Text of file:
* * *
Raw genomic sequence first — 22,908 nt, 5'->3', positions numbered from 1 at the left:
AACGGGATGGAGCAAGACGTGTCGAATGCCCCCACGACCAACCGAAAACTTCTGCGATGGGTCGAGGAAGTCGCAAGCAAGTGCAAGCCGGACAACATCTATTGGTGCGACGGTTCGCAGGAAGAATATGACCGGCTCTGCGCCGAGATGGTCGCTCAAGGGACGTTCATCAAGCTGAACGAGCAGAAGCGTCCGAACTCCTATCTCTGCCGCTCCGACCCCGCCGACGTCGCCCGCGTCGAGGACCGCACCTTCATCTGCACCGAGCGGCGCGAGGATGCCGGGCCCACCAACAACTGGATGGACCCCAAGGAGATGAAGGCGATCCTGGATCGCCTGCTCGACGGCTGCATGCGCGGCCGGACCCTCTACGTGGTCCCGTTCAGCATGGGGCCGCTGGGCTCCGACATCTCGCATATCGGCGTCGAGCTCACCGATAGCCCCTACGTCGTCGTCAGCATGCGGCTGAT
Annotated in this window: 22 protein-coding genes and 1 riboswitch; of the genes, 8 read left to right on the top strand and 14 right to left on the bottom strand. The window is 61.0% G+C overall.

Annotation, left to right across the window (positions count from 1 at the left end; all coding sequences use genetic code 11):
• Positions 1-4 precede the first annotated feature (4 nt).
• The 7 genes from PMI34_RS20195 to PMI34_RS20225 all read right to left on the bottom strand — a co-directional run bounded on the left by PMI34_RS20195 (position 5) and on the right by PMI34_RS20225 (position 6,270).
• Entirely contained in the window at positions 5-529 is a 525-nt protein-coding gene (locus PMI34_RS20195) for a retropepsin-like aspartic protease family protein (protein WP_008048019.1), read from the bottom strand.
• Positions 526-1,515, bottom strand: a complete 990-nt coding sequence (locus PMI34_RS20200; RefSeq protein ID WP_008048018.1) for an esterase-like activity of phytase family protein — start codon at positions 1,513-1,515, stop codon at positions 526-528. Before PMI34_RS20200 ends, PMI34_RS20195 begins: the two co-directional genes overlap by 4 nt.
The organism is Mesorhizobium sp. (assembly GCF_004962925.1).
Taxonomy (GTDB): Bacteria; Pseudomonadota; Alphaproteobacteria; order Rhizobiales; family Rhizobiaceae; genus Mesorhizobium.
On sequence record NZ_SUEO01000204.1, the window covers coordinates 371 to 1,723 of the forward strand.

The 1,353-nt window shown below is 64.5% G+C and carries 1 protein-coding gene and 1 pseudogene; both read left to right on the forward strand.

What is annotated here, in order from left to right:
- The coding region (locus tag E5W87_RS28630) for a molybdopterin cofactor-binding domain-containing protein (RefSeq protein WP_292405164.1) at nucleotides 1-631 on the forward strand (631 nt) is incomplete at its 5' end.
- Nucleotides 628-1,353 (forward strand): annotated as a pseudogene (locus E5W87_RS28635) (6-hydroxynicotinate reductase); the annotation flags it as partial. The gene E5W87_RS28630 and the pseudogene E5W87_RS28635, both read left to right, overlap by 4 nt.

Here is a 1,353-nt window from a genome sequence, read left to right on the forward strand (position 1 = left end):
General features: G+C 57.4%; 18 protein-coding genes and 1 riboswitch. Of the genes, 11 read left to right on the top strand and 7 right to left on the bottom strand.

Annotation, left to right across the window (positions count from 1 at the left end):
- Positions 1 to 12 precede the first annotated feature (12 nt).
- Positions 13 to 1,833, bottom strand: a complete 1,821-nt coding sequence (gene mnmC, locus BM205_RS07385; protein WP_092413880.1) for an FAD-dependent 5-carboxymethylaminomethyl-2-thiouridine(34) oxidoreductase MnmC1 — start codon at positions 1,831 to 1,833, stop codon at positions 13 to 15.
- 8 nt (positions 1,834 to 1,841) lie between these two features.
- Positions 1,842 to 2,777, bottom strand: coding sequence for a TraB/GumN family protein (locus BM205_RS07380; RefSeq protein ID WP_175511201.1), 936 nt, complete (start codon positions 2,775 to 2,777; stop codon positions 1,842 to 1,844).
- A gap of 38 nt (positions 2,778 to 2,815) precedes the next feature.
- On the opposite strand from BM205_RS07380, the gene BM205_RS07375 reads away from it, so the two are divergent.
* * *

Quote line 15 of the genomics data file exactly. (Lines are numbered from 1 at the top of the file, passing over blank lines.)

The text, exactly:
- Nucleotides 628-1,353 (forward strand): annotated as a pseudogene (locus E5W87_RS28635) (6-hydroxynicotinate reductase); the annotation flags it as partial. The gene E5W87_RS28630 and the pseudogene E5W87_RS28635, both read left to right, overlap by 4 nt.